Rantage and random analysis brought to you courtesy of my really rather strong feelings about this, did you notice? And by the sure and horrible knowledge that in about twenty minutes I go to meet my four-hour meeting doom. Doooooom! At least the energy from all that ranting has my blood buzzing enough to mostly compensate for my state of over-fed, mildly hung-over sleep deprivation. Now with extra glands. Sigh.

Subject line is still Arcade Fire, "Wasted Hours", from The Suburbs. It's a ridiculously catchy, lilting, gentle tune which was playing in the car this morning and which has thoroughly colonised my head. It's curiously soothing, particularly after losing a day to board schedule checking. One feels they understand.
freckles_and_doubt: (South Park Self)
reflektor

Arcade Fire, Reflektor. Arrived today. Here are dispatches from the front.

  1. Wait, do I have the right disk? Is this Arcade Fire? This isn't the usual textured indie pop/rock sound, it's danceable. Lots of beat, synth, electronics. When did Arcade Fire start doing disco? Or is it more 80s dance? Must have wrong disk in sleeve.
  2. Oh, wait, yes, that's Win Butler's voice. And the classic Arcade Fire layering and texturing and instrumental density and general tendency to head off in new, complex directions without warning. Characteristic melody lines swing in occasionally.
  3. Am bopping quietly in seat.
  4. Sounds a bit like the Bowie reinvention circa Scary Monsters or so, with a touch of Outside.
  5. Wait, wtf, was that a David Bowie vocal for a line or so?
  6. Quick google reveals that it was indeed a David Bowie vocal for a line or so. *awards self fangirl Cold Recognition merit badge*.
  7. This is an extended and rather dirty flirtation with rock and pop history.
  8. I miss their violin.
  9. Nice drums. Not quite African, perhaps Caribbean? Keep cropping up.
  10. Why do I love this? Not my usual thing at all.
  11. That was thrash punk, but only very briefly.
  12. Wait, end of the disk already? They've split one massively-long album into two short disks. Seems a bit unnecessary.
  13. Oh, hello Arcade Fire, there you are. Disk 2 is apparently gentler/lighter, less danceable, more like the Arcade Fire we know and love and are generally intimidated by.
  14. Still very electronic, but at least the violin swims by occasionally.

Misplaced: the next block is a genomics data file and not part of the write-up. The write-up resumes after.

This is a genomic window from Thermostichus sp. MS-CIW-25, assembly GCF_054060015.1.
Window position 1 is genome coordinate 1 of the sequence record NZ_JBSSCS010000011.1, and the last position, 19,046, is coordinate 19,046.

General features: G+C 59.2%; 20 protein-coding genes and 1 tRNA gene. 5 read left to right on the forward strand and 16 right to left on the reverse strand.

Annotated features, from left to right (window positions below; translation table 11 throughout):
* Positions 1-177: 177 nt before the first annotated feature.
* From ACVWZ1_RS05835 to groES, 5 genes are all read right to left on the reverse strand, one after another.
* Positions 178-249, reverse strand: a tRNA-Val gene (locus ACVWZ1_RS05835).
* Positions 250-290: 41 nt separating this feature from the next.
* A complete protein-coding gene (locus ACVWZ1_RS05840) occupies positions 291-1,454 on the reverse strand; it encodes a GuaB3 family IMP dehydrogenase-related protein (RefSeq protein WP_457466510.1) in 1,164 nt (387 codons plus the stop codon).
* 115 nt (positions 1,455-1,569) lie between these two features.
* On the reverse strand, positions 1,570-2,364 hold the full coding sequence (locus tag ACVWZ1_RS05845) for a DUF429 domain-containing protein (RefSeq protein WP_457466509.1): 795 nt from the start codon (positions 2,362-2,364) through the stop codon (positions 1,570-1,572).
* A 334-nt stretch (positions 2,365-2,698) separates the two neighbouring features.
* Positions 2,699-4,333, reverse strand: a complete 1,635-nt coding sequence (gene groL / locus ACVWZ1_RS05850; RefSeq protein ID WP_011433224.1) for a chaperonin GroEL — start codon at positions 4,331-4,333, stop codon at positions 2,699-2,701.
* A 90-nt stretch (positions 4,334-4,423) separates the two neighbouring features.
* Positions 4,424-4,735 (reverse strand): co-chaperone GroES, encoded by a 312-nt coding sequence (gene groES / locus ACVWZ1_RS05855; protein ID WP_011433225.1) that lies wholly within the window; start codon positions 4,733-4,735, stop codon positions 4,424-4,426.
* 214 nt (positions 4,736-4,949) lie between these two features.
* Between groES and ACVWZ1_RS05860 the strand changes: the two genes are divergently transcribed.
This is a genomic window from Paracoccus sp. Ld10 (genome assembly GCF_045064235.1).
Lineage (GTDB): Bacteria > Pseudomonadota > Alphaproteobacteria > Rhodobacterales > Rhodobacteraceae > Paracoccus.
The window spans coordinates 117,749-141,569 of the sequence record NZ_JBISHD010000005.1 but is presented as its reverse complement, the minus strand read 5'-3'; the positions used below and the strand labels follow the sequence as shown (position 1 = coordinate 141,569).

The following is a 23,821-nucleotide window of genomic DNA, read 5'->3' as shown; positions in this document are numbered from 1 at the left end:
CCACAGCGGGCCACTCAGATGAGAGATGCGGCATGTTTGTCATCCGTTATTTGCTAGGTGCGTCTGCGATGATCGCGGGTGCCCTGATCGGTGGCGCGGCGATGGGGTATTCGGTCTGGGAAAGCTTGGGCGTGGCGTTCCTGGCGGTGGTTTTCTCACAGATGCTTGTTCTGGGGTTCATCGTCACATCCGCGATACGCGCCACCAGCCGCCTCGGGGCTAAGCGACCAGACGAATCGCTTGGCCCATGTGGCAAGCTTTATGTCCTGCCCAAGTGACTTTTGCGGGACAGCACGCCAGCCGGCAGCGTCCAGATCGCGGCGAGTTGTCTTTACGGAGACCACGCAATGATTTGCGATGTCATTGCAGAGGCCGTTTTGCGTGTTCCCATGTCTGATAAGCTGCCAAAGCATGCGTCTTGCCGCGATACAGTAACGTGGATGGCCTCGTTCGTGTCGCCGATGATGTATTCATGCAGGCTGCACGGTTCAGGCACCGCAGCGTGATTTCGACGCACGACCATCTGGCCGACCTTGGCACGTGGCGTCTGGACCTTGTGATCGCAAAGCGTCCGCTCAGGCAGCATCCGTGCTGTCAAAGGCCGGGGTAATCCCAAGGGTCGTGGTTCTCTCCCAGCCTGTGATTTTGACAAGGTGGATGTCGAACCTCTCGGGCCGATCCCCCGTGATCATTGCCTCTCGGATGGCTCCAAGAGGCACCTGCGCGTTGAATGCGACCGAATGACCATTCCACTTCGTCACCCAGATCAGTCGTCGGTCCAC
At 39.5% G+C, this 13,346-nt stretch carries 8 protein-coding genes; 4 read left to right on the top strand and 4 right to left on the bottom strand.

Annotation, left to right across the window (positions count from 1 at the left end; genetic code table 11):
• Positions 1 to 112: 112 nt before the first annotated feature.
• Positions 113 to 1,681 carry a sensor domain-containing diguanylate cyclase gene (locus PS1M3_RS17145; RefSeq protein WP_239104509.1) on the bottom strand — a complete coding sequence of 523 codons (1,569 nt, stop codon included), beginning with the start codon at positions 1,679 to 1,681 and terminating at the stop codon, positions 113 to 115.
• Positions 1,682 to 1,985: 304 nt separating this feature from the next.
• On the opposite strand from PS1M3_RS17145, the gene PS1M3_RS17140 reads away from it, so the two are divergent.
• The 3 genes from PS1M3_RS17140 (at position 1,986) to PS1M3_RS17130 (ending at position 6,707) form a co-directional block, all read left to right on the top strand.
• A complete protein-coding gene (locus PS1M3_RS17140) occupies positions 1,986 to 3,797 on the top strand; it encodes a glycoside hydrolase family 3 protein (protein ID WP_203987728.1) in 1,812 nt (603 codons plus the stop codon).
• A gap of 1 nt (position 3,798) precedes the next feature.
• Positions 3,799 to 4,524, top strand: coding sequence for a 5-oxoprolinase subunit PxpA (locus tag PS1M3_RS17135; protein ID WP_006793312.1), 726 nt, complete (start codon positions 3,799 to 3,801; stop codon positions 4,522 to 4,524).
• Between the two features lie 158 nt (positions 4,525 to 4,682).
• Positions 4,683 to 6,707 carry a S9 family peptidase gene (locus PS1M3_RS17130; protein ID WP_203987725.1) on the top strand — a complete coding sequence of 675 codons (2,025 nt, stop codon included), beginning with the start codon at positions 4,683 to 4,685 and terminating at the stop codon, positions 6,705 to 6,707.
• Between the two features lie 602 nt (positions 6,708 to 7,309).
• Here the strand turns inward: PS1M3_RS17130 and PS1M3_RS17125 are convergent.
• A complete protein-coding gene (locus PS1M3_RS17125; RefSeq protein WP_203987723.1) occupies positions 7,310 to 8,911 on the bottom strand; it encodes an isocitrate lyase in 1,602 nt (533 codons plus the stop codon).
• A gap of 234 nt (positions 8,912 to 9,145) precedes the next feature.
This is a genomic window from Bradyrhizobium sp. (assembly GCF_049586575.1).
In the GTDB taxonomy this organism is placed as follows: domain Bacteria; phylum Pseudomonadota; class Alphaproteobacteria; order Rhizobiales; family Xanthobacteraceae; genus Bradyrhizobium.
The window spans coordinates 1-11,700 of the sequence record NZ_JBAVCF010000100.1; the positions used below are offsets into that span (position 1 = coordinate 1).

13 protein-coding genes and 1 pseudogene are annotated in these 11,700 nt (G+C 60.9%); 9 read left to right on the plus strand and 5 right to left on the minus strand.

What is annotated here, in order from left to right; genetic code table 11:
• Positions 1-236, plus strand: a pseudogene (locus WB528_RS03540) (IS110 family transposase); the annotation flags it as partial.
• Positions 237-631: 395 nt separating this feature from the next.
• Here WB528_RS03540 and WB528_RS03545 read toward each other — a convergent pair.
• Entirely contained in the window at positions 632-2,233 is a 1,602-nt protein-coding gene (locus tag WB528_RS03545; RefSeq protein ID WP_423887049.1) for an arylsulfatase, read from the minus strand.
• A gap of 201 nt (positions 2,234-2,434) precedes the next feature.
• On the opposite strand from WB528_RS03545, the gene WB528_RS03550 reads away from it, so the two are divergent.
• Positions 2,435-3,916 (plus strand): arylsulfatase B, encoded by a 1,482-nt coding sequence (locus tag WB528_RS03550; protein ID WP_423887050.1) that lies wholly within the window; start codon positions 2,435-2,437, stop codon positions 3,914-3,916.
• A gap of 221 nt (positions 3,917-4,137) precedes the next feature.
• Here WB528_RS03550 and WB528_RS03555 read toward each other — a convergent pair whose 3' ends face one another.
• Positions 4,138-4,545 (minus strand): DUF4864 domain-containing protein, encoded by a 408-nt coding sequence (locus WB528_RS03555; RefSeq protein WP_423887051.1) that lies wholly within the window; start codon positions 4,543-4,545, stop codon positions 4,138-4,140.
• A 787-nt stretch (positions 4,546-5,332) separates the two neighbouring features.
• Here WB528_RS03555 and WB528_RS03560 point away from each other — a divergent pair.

15. I love this track, it has the classic Arcade Fire build and soar, what is it? "Awful Sound". Are you fucking with us, Arcade Fire?
  16. 80s synthpop flashbacks. That that didn't go so well for Bowie in critical terms, but I'm really enjoying their take on the sound, possibly at least partially because nostalgia. They seem to be stuffing around with Orpheus/Eurydice motifs.
  17. These tracks should feel overlong, but really don't.
  18. The fuck? The end of this track is apparently six minutes of vague, ethereal electronic improvisations over what seems to be the sound of a tape rewinding. Strangely soothing.
  19. OK, hooked. I love this. It's not an album so much as a sort of explosion; it jolts you out of your expectations on a more or less ongoing basis. This album does not deal in comfort zones other than momentarily, and only because they lull you into a false sense of security. They're doing fascinating things with lyrics and theme which I'm not even properly aware of because I'm so submerged in the sound, and which I may start to unwrap after a few (dozen) more listens. This is an album to swim in.
  20. I mostly love Arcade Fire for their texture. This definitely delivers. It's also, of course, a direct pandering to my deep-in-my-bones and only semi-intellectual love of anything which consciously stuffs with genre and structural expectation. The Orpheus/Eurydice motifs are semi-ironic, because this sure as hell doesn't lose anything when it looks back.

Subject line is that warning they put on rear view mirrors. Arcade Fire seems to be generally fascinated by reflection and light. Black mirrors, neon, flashbulbs. And with things not being what you expect.
Chunks of this post ganked off my Twitter, incidentally, assembled here for your convenience, or possibly mine.
freckles_and_doubt: (South Park Self)
Pacific-Rim

Pacific Rim fascinated me for months before I'd even seen it - not because it's giant monsters trashing Tokyo (which I love) or Guillermo del Toro (who I also love) or at least a partial departure from Americanised Hollywood gender and race tropes (which I crave), but because of the fan response. My Tumblr feed is full of fandoms, skewing heavily comic book, Tolkien and TV show, and a substantial chunk of them seem to have embraced jaegers and kaiju and pilots in the drift with an instantaneous, full-on investment which is strangely heart-warming. Watching the film last night was an exercise in happy recognition, as though I'd become a fan of the film before I'd even seen it via a sort of dizzy second-hand joy.